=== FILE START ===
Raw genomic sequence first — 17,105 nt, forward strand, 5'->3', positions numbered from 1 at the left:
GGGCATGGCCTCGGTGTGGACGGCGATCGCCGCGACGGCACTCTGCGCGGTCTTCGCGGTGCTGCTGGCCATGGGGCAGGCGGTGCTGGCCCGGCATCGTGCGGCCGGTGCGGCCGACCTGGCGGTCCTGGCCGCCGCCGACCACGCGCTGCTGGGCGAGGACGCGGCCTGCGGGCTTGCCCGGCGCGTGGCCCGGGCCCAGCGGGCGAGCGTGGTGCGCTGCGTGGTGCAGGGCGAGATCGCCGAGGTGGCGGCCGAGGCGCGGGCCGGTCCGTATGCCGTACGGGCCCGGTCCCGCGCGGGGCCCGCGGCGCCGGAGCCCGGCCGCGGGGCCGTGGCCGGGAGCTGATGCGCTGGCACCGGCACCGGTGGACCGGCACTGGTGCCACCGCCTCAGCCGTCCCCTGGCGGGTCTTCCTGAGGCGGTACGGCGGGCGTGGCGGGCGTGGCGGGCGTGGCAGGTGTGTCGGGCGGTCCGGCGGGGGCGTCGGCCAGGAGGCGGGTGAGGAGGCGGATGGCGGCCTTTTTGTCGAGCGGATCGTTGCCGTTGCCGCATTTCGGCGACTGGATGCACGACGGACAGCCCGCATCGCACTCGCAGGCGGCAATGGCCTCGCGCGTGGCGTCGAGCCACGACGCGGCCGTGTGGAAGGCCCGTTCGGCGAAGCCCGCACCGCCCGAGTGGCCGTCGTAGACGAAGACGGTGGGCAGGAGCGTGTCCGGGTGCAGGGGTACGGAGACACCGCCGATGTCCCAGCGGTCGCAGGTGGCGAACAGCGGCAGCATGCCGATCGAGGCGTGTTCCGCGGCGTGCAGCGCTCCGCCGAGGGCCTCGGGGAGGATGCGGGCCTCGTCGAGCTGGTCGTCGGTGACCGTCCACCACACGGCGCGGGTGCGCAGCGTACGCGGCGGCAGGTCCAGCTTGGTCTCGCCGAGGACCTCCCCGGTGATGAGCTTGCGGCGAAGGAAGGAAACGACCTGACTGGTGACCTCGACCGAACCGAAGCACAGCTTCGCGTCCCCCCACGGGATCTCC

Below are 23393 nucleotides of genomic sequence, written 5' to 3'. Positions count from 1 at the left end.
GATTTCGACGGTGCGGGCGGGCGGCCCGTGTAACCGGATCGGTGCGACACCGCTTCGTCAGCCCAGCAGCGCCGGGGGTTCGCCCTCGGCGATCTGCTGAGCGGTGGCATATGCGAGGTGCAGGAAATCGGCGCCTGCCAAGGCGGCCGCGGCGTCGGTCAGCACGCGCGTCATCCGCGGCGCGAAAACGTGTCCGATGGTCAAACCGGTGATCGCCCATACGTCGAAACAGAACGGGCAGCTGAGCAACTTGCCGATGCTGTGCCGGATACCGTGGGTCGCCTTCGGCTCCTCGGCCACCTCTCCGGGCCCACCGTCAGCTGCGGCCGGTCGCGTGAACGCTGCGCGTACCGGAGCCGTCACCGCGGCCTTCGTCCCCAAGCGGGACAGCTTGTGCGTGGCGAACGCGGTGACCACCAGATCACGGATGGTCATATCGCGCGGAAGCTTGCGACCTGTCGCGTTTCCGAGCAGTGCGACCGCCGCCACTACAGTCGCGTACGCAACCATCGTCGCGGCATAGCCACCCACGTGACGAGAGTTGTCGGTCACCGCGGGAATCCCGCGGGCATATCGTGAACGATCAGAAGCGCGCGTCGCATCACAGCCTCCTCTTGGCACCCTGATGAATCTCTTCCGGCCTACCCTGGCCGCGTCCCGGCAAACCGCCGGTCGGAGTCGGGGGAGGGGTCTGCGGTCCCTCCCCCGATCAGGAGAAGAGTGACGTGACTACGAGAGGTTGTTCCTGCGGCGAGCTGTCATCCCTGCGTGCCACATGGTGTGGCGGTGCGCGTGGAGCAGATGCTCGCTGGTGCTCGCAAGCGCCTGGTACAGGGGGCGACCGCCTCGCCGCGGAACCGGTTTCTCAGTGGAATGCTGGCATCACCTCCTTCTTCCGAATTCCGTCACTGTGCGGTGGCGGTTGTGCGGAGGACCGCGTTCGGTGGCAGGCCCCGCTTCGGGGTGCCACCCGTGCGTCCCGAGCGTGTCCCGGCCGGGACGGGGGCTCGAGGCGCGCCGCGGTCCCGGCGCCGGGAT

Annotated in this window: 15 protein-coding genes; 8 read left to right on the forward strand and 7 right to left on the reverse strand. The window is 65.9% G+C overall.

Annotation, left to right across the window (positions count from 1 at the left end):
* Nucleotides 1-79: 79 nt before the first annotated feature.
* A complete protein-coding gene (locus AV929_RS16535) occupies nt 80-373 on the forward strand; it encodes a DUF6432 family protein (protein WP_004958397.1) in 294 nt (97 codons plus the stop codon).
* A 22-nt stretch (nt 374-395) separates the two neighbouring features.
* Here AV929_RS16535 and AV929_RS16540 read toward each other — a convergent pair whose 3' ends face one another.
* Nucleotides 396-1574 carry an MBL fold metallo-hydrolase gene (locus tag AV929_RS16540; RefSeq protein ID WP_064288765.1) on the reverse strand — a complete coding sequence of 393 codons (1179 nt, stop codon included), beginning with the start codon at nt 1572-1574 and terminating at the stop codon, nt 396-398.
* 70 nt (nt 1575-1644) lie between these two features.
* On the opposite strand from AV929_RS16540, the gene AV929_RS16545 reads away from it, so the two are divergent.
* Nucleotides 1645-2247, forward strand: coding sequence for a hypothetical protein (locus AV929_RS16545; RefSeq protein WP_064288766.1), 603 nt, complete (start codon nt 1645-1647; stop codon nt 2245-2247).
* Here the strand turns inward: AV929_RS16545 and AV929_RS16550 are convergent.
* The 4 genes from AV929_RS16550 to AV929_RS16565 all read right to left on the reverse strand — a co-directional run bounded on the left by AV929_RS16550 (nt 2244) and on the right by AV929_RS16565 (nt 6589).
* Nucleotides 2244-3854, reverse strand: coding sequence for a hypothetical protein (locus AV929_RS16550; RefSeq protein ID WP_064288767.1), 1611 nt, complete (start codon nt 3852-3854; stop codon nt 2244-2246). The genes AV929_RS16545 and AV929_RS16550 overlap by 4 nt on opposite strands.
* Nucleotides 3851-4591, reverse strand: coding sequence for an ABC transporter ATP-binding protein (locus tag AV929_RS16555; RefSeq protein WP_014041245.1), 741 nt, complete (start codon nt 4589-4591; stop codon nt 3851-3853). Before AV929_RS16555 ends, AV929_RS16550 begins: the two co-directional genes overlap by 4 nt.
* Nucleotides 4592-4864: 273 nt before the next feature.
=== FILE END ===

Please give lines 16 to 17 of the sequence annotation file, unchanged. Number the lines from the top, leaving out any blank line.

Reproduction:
* The 4 genes from AV929_RS16550 to AV929_RS16565 all read right to left on the reverse strand — a co-directional run bounded on the left by AV929_RS16550 (nt 2244) and on the right by AV929_RS16565 (nt 6589).
* Nucleotides 2244-3854, reverse strand: coding sequence for a hypothetical protein (locus AV929_RS16550; RefSeq protein ID WP_064288767.1), 1611 nt, complete (start codon nt 3852-3854; stop codon nt 2244-2246). The genes AV929_RS16545 and AV929_RS16550 overlap by 4 nt on opposite strands.